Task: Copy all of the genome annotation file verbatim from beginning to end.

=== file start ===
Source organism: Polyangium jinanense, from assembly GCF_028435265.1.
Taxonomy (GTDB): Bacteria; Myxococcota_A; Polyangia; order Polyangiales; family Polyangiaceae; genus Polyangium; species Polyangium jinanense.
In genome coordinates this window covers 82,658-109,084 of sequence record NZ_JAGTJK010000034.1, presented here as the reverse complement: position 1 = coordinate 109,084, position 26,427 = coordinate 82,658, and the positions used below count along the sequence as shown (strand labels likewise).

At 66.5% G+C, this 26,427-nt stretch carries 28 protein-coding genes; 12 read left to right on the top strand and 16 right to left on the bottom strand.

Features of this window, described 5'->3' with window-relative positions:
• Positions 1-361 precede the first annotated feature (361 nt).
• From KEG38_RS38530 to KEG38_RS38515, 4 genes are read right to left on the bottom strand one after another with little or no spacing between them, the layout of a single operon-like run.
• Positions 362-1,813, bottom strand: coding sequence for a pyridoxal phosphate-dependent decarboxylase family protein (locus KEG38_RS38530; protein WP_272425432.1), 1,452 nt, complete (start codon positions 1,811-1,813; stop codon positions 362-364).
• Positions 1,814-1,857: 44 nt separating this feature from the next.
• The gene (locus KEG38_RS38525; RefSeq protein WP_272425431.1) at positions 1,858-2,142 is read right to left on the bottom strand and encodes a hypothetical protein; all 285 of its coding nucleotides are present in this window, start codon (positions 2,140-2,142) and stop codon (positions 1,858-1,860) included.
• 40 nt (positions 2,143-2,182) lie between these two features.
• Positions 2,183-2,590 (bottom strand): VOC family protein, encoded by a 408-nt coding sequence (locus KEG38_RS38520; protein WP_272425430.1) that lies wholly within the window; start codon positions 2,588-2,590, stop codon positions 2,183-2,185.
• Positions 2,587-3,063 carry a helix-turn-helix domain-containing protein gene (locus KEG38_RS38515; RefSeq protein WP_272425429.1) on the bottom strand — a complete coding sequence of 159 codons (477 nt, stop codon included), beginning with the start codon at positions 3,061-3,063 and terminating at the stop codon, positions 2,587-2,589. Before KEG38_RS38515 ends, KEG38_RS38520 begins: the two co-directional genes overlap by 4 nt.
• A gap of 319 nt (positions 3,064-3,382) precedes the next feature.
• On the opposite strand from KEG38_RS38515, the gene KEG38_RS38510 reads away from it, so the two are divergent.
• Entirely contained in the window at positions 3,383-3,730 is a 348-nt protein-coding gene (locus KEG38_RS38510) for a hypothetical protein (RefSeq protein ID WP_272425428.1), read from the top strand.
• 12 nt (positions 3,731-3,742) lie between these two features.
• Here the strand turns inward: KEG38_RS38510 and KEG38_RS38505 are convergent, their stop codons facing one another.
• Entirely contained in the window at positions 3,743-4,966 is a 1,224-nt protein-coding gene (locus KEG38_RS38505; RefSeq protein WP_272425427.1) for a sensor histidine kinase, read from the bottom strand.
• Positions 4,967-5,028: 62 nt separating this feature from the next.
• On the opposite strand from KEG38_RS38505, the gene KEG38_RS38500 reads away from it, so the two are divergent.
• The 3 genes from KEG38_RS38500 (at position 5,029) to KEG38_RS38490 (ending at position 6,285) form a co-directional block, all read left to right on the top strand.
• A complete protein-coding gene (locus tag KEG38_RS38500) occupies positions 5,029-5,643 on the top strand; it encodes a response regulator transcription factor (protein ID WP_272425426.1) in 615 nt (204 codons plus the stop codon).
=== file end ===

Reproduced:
Source organism: Polyangium jinanense, from assembly GCF_028435265.1.
Taxonomy (GTDB): Bacteria; Myxococcota_A; Polyangia; order Polyangiales; family Polyangiaceae; genus Polyangium; species Polyangium jinanense.
In genome coordinates this window covers 82,658-109,084 of sequence record NZ_JAGTJK010000034.1, presented here as the reverse complement: position 1 = coordinate 109,084, position 26,427 = coordinate 82,658, and the positions used below count along the sequence as shown (strand labels likewise).

At 66.5% G+C, this 26,427-nt stretch carries 28 protein-coding genes; 12 read left to right on the top strand and 16 right to left on the bottom strand.

Features of this window, described 5'->3' with window-relative positions:
• Positions 1-361 precede the first annotated feature (361 nt).
• From KEG38_RS38530 to KEG38_RS38515, 4 genes are read right to left on the bottom strand one after another with little or no spacing between them, the layout of a single operon-like run.
• Positions 362-1,813, bottom strand: coding sequence for a pyridoxal phosphate-dependent decarboxylase family protein (locus KEG38_RS38530; protein WP_272425432.1), 1,452 nt, complete (start codon positions 1,811-1,813; stop codon positions 362-364).
• Positions 1,814-1,857: 44 nt separating this feature from the next.
• The gene (locus KEG38_RS38525; RefSeq protein WP_272425431.1) at positions 1,858-2,142 is read right to left on the bottom strand and encodes a hypothetical protein; all 285 of its coding nucleotides are present in this window, start codon (positions 2,140-2,142) and stop codon (positions 1,858-1,860) included.
• 40 nt (positions 2,143-2,182) lie between these two features.
• Positions 2,183-2,590 (bottom strand): VOC family protein, encoded by a 408-nt coding sequence (locus KEG38_RS38520; protein WP_272425430.1) that lies wholly within the window; start codon positions 2,588-2,590, stop codon positions 2,183-2,185.
• Positions 2,587-3,063 carry a helix-turn-helix domain-containing protein gene (locus KEG38_RS38515; RefSeq protein WP_272425429.1) on the bottom strand — a complete coding sequence of 159 codons (477 nt, stop codon included), beginning with the start codon at positions 3,061-3,063 and terminating at the stop codon, positions 2,587-2,589. Before KEG38_RS38515 ends, KEG38_RS38520 begins: the two co-directional genes overlap by 4 nt.
• A gap of 319 nt (positions 3,064-3,382) precedes the next feature.
• On the opposite strand from KEG38_RS38515, the gene KEG38_RS38510 reads away from it, so the two are divergent.
• Entirely contained in the window at positions 3,383-3,730 is a 348-nt protein-coding gene (locus KEG38_RS38510) for a hypothetical protein (RefSeq protein ID WP_272425428.1), read from the top strand.
• 12 nt (positions 3,731-3,742) lie between these two features.
• Here the strand turns inward: KEG38_RS38510 and KEG38_RS38505 are convergent, their stop codons facing one another.
• Entirely contained in the window at positions 3,743-4,966 is a 1,224-nt protein-coding gene (locus KEG38_RS38505; RefSeq protein WP_272425427.1) for a sensor histidine kinase, read from the bottom strand.
• Positions 4,967-5,028: 62 nt separating this feature from the next.
• On the opposite strand from KEG38_RS38505, the gene KEG38_RS38500 reads away from it, so the two are divergent.
• The 3 genes from KEG38_RS38500 (at position 5,029) to KEG38_RS38490 (ending at position 6,285) form a co-directional block, all read left to right on the top strand.
• A complete protein-coding gene (locus tag KEG38_RS38500) occupies positions 5,029-5,643 on the top strand; it encodes a response regulator transcription factor (protein ID WP_272425426.1) in 615 nt (204 codons plus the stop codon).